These issues are the most important. You must give these priority. You need to be proactive with these things to do. These items are important and are on top of your time allocation. Look at items you need to accomplish and always keep first class items front and center. If you manage others, delegate selected functions to them. Challenge them and see if they can grow in their jobs. Do not micro manage but make them accountable. Keep the number of plates spinning manageable to you. Do not overload yourself, as you don’t want to hear plates breaking. All of these class items should be spinning.
Second Class Issues
These issues are important but not as important. These items have a longer time window. Many of these could evolve into first class issues. Determine a priority for them. Don’t let the second class issues get in front of first class issues or both classes will suffer. Once again, delegate selected issues if it will give you more time. You only have so many hours in a work day. Use every minute wisely. Only selected second-class plates should be spinning.
Third Class Issues
These issues just came on your radar screen or they are items you can wait to address. The majority of these issues aren’t at the spinning-plate level. You can only handle so many plates at once. It would be unusual to have a third class issue spin. You need to determine when a third class issue translates to a second class and, eventually, first class issue. You must be disciplined and be aware of every item on your to-do list.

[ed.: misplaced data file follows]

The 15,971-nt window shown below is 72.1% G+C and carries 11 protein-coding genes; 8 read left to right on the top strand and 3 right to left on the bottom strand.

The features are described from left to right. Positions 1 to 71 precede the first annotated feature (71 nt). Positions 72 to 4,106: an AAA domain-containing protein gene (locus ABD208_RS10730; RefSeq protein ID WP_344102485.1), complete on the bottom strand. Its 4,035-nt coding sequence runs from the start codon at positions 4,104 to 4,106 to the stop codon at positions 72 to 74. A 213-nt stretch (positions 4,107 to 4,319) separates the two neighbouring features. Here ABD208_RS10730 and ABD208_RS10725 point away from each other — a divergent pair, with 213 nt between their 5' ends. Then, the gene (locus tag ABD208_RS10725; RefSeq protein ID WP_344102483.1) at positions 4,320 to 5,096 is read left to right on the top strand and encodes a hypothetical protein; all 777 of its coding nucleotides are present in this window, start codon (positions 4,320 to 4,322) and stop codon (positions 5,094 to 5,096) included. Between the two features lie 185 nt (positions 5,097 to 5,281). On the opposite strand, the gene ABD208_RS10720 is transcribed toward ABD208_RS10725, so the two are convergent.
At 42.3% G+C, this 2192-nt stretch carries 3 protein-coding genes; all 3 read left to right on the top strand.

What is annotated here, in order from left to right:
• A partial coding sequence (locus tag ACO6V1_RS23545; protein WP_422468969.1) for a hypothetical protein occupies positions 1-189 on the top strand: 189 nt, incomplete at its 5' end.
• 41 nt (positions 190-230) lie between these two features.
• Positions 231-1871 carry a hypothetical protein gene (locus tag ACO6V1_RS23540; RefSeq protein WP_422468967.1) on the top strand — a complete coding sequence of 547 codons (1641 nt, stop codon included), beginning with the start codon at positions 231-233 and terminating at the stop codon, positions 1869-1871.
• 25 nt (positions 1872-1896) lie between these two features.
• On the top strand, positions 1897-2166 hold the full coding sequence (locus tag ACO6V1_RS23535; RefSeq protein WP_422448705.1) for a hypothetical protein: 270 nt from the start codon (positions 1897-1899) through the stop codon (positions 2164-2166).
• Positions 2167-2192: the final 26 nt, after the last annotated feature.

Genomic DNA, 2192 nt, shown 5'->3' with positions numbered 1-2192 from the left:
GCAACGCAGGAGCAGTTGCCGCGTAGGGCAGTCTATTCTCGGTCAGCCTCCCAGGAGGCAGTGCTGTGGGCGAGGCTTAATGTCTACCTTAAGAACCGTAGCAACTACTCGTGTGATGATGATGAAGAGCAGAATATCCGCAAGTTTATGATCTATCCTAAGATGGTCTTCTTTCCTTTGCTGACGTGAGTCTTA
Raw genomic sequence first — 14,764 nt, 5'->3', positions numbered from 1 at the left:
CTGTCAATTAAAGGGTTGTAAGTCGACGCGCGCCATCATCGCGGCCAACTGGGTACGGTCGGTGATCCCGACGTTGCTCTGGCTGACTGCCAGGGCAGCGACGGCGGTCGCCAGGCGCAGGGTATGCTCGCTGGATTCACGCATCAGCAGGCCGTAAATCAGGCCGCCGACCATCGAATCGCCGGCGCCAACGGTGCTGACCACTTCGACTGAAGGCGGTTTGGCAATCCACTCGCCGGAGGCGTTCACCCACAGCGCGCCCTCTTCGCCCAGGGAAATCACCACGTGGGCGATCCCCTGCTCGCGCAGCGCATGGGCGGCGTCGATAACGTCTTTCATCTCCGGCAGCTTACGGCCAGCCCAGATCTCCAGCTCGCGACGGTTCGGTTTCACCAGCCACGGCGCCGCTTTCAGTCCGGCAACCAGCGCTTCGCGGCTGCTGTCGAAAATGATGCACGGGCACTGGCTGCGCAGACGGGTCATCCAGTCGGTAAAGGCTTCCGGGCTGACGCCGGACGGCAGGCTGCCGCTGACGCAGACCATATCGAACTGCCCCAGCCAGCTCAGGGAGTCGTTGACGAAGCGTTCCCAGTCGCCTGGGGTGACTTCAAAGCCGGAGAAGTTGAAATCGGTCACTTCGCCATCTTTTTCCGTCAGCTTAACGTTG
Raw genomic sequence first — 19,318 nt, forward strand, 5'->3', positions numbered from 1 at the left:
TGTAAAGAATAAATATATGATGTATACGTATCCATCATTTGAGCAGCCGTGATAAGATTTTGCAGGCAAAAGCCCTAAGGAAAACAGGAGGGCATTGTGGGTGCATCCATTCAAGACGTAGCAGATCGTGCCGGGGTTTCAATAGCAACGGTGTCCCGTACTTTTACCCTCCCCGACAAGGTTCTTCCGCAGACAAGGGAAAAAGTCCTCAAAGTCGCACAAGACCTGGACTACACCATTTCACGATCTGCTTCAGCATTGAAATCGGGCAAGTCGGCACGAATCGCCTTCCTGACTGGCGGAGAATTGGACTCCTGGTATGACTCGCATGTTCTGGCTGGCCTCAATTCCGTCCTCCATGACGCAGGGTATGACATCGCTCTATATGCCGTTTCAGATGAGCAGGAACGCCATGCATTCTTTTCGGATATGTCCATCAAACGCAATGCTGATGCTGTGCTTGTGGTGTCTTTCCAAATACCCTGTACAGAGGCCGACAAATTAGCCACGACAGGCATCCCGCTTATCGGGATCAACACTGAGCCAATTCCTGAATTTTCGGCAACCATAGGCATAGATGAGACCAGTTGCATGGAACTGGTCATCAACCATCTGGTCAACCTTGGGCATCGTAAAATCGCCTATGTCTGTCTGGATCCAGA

In summary, we spin plates in our job every day. It is something we cannot avoid. You decide each day what is most important to you and how you proceed down the work list based upon priorities. Think about your past, present and future as you look at work functions. Plate spinning is very hard to do and takes a great deal of energy. With practice, you will improve your craft and determine the quantity and quality of plates in the air.
In many cases you and a peer may share the same plate. Decide upon one primary spinner. In reality, plate spinning is an art. Be up to the challenge, and strive for continuous quality work and results each day, for that is what is expected of you. I promise I won’t tell when the occasional plate falls and breaks. There will always be more where that came from! Happy plate spinning to you.
Duke Haddad, Ed.D., CFRE, is currently associate director of development, director of capital campaigns and director of corporate development for The Salvation Army Indiana Division in Indianapolis. He also serves as president of Duke Haddad and Associates LLC and is a freelance instructor for Nonprofit Web Advisor.
He has been a contributing author to NonProfit PRO since 2008.
He received his doctorate degree from West Virginia University with an emphasis on education administration plus a dissertation on donor characteristics. He received a master’s degree from Marshall University with an emphasis on public administration plus a thesis on annual fund analysis. He secured a bachelor’s degree (cum laude) with an emphasis on marketing/management. He has done post graduate work at the University of Louisville.
Duke has received the Fundraising Executive of the Year Award, from the Association of Fundraising Professionals Indiana Chapter. He also was given the Outstanding West Virginian Award, Kentucky Colonel Award and Sagamore of the Wabash Award from the governors of West Virginia, Kentucky and Indiana, respectively, for his many career contributions in the field of philanthropy. He has maintained a Certified Fund Raising Executive (CFRE) designation for three decades.